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Violence in South Sudan dropped slightly but sexual violence cases surge, says latest UNMISS report

Juba, 2 August 2022: The UN Mission in South Sudan (UNMISS) is very concerned that cases of conflict-related sexual violence are surging, despite an overall decrease in the number of civilians affected by violence across the country. The latest Human Rights report released by UNMISS, covering the second quarter of this year recorded 922 civilian casualties, which is a 15 per cent decrease in victims compared with the same period in 2021.

Of particular concern is the 218 per cent increase in conflict-related sexual violence – rape and gang-rape, among other forms of sexual violence linked to conflict – during this quarter.

“The exponential surge in sexual and gender-based violence is completely unacceptable, impacting most severely on the women and girls. This violence that divides communities and hampers reconciliation needs to end,” said Special Representative of the Secretary-General, Nicholas Haysom.

UNMISS is supporting the authorities to ensure accountability and access to justice for survivors and victims, through a range of special and mobile courts such as the adjudication of rape trials through a General Court Martial process in Yei, Central Equatoria State.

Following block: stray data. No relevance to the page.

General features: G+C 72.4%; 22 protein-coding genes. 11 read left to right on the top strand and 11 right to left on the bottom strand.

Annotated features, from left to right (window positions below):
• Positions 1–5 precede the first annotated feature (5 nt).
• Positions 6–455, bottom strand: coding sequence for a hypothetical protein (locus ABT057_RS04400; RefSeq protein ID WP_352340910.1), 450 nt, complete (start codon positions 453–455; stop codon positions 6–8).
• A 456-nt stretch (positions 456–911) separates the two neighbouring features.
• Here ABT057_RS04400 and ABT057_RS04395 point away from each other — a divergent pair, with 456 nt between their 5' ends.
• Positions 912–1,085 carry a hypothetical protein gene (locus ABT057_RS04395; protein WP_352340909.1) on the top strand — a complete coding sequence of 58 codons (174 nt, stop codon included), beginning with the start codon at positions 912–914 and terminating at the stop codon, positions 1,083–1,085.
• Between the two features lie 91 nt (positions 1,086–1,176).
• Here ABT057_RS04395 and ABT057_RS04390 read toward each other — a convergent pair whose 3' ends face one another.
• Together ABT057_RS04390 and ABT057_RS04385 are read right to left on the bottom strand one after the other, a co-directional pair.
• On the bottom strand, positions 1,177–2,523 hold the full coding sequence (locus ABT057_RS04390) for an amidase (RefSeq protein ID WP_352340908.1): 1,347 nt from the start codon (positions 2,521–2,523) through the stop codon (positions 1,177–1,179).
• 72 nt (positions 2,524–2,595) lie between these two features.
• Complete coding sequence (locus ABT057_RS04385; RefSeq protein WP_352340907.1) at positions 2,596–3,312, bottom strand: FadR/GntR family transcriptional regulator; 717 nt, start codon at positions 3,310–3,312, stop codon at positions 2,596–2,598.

As was the case in the first quarter of 2022, intercommunal conflict continued to be the primary source of civilian harm accounting for 60 per cent of civilian casualties, while 38 per cent of casualties were caused by Government forces and the Sudan People’s Liberation Movement/Army – In Opposition (SPLM/A-IO) who are increasingly relying on allied militias engage in conflict.  One clear example is the case in southern Unity State, where violence resulted in about a third of civilian casualties in the reporting period.

UNMISS urges the Government of South Sudan to swiftly investigate human rights violations and abuses and to hold perpetrators to account. With just few months remaining in the transition, the Mission calls for the full implementation of the revitalized peace agreement to enable the security sector to carry out the Government’s primary responsibility to protect civilians.

Download the full report here.